The issue of female suffrage remained in the background until August 1916 when the question of a new voting register was raised. All agreed on the need for a new register. The NUWSS, while insisting that it did not which to dissipate the government’s energies by a controversial argument stated that it would not stand by and allow voting rights to be extended to thousands of serving men while nothing was done for serving women. For the first time, Asquith agreed. ‘Votes for women’ became a subject of open debate and this time, it had clear support from the public, politicians and the press.
Manhood suffrage and limited women’s suffrage were introduced and carried as part of the domestic reconstruction that began to be an important concern for government in 1916. An Act of 1915 extended the life of the existing Parliament from five to six years and postponed the revision of the electoral register on the ground that one composed in wartime would be unreliable. The Parliament and Local Elections Act of 1916 extended the existing Parliament again for a further eight months and another Act of that year provided for a new electoral register to be drawn up. A growing number of MPs believed that there should also be an extension of the franchise and a redistribution of seats arrived at by inter-party agreement. On 14th August 1916, Asquith, in a speech to the Commons on the Parliament and Local Election Bill, implied that he was now turning from habitual opposition to support for women’s suffrage. Walter Long, Conservative President of the Local Government Board, soon after also declared his conversion of the female vote. Nevertheless, Asquith ruled out the prospect of a bill for women’s suffrage during the war. However, by October 1916, the Cabinet had (on the suggestion of Walter Long) placed the whole question of the franchise, registration and constituency reform in the hands of an inter-party conference.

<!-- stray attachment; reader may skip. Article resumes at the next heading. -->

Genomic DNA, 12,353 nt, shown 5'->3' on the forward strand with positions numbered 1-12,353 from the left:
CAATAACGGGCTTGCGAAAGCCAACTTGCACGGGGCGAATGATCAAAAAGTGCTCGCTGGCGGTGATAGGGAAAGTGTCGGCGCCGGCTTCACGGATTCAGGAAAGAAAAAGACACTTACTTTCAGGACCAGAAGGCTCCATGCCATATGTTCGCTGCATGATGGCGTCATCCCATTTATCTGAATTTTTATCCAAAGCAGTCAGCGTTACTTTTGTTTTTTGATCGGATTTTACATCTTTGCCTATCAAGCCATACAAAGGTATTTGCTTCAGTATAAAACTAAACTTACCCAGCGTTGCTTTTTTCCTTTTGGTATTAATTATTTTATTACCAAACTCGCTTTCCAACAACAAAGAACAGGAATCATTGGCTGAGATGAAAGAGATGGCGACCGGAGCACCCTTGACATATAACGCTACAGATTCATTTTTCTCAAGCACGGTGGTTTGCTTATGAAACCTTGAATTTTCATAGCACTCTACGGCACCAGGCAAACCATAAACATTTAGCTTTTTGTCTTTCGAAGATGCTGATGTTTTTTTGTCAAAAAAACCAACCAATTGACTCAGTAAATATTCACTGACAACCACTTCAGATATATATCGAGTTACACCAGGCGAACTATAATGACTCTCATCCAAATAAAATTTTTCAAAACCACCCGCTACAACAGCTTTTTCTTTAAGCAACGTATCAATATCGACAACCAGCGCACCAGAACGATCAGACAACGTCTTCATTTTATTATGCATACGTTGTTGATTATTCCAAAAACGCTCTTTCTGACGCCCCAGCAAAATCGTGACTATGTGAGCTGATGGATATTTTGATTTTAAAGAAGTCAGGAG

The gathering was known as the Speaker’s Conference, as it was chaired by the Speaker of the House of Commons, James Lowther. An opponent of women’s suffrage when he had ruled against amendments to the Franchise and Registration Bill in 1913, Lowther was now more conciliatory largely because he did not want a return to the militancy of the pre-war years. Apart from the chairman, there were 34 other members of the conference: 13 Conservative (11 MPs and 2 peers), 13 Liberal (10 MPs and 3 peers), four Irish Home Rulers and four representing the Labour Party. It began work in 12th October 1916 meeting twenty-six times and produced a comprehensive set of proposals on 26th January 1917. Towards the end of their work, the committee members addressed the issue of women’s suffrage and voted (15 to 6) in favour of making some sort of concession. They narrowly rejected (12 to 10) equal franchise with men and in order to avoid creating a female majority among voters recommended that women over the age of either thirty or thirty-five and on the local government electoral register (or whose husbands were on the electoral register) should be given the vote.